Barun would regularly commute from Sutia to Kolkata where he was a Bangla teacher at Metropolitan Institution. He knew death was stalking him and always had a couple of youngsters accompany him to and from Gobardanga Station. The gang members on the run could take revenge. At 6.30 PM, July 5, 2012, Barun had none for company, and as he alighted at the Gobardanga railway station, enroute to his village, he was shot. The first bullet pierced his back; he turned and took the second bullet on his chest.
The killing was orchestrated by the gang lord Sushanta Chowdhury, whom Barun had showed the gate to the Jail. Barun was 38.
If the killers had planned to silence the voice of protest, the result was just the opposite. As the news of Barunâ€™s death spread, people streamed out of their homes at night, mostly women, armed with brooms and bamboo sticks and by 5 am in the morning they had gheraoed the Sutia police outpost. The mob then went on to block the Gobardanga- Berigopalpur highway demanding why still 11 of the Sutia rape accused were roaming free. The police team was beaten back and the RAF contingent has to be called in. It took ten hours to clear the road, after the mob extracted a promise that the killers would be caught.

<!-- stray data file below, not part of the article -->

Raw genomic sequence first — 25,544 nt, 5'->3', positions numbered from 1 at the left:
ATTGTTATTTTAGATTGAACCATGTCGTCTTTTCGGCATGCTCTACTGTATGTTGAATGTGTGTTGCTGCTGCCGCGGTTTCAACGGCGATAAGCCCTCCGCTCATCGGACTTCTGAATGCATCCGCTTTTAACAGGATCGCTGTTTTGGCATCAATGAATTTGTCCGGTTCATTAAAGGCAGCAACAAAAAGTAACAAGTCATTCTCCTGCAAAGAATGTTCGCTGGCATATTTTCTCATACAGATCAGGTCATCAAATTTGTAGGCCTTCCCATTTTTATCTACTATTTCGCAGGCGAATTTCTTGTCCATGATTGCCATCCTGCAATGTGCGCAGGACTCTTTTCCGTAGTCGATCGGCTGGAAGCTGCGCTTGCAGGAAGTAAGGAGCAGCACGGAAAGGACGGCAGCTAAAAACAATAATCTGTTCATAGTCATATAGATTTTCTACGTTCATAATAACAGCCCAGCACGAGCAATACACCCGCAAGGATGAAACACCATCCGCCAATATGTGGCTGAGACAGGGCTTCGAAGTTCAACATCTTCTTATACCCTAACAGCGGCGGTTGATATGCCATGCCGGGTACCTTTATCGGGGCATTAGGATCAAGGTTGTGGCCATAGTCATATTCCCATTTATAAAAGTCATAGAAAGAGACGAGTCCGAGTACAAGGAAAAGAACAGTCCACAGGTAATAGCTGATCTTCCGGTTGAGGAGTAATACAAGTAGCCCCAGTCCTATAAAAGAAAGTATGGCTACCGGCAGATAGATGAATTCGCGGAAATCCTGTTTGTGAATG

40,000 people attended Barunâ€™s funeral. Police reacted swiftly and have managed to arrest the murderers of Barun. Sutia after long last has found its voice to protest, Barun Biswasâ€™s sacrifice has not gone in vain. How many more Barunâ€™s do we have to sacrifice? One can hear India cry out:
Kis ravan ki Chita sajaun,
Kis ravan ko aag lagaun,
Jan Jan ravan, ghar ghar lanka,
Itney Ram mein kahan se laun!
Itney Barun mein kahan se laun!
(Pyre of which Ravan do I light
Coffin of which Ravan do I nail
Too Many Lankas, Too manyÂ Ravans
Where do I get so many Rams
Where do I get so many Baruns !)
Incidentally Barun’s most favourite book was Albert Camus’ novel ” The Plague”. The hero of the novel Dr. Bernard Rieux, fights a lonely battle to combat plague in the Algerian town of Oran and inspires others to join in the fight. While Dr Bernard lived through his battle, Barun unfortunately did not.
Note: The State CID which had probed the case had charged 10 persons, including a juvenile and now-deceased undertrial, for the murder â€” three among them are still on the run. The main accused, the person whose bullet felled the victim, has been arrested. He is a juvenile and has already been convicted. This accused is serving out a three-year jail term. However the masterminds are still to be convicted. The wheels of justice have moved slow for a person who taught a whole town to fight for justice.